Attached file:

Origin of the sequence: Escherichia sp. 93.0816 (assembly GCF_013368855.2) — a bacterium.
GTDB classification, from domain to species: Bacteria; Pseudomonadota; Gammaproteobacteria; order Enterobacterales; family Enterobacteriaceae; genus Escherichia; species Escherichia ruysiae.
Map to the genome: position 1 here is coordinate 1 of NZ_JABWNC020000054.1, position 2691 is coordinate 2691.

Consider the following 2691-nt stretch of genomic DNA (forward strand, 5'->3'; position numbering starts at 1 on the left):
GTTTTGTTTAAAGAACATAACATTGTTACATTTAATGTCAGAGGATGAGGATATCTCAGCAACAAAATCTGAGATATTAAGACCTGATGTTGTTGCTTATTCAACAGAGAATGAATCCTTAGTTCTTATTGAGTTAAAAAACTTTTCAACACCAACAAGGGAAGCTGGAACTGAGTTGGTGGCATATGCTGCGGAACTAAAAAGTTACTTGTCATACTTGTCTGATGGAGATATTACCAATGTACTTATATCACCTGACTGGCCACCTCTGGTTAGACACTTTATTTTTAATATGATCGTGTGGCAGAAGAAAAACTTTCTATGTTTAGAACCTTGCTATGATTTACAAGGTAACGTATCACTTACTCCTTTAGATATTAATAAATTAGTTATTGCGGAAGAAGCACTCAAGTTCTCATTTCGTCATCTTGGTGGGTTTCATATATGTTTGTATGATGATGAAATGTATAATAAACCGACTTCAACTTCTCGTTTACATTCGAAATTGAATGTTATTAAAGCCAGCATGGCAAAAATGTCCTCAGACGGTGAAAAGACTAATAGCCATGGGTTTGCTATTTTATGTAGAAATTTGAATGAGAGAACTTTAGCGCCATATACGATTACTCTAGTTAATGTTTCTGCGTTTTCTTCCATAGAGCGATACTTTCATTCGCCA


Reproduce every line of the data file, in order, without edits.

Origin of the sequence: Escherichia sp. 93.0816 (assembly GCF_013368855.2) — a bacterium.
GTDB classification, from domain to species: Bacteria; Pseudomonadota; Gammaproteobacteria; order Enterobacterales; family Enterobacteriaceae; genus Escherichia; species Escherichia ruysiae.
Map to the genome: position 1 here is coordinate 1 of NZ_JABWNC020000054.1, position 2691 is coordinate 2691.

Consider the following 2691-nt stretch of genomic DNA (forward strand, 5'->3'; position numbering starts at 1 on the left):
GTTTTGTTTAAAGAACATAACATTGTTACATTTAATGTCAGAGGATGAGGATATCTCAGCAACAAAATCTGAGATATTAAGACCTGATGTTGTTGCTTATTCAACAGAGAATGAATCCTTAGTTCTTATTGAGTTAAAAAACTTTTCAACACCAACAAGGGAAGCTGGAACTGAGTTGGTGGCATATGCTGCGGAACTAAAAAGTTACTTGTCATACTTGTCTGATGGAGATATTACCAATGTACTTATATCACCTGACTGGCCACCTCTGGTTAGACACTTTATTTTTAATATGATCGTGTGGCAGAAGAAAAACTTTCTATGTTTAGAACCTTGCTATGATTTACAAGGTAACGTATCACTTACTCCTTTAGATATTAATAAATTAGTTATTGCGGAAGAAGCACTCAAGTTCTCATTTCGTCATCTTGGTGGGTTTCATATATGTTTGTATGATGATGAAATGTATAATAAACCGACTTCAACTTCTCGTTTACATTCGAAATTGAATGTTATTAAAGCCAGCATGGCAAAAATGTCCTCAGACGGTGAAAAGACTAATAGCCATGGGTTTGCTATTTTATGTAGAAATTTGAATGAGAGAACTTTAGCGCCATATACGATTACTCTAGTTAATGTTTCTGCGTTTTCTTCCATAGAGCGATACTTTCATTCGCCA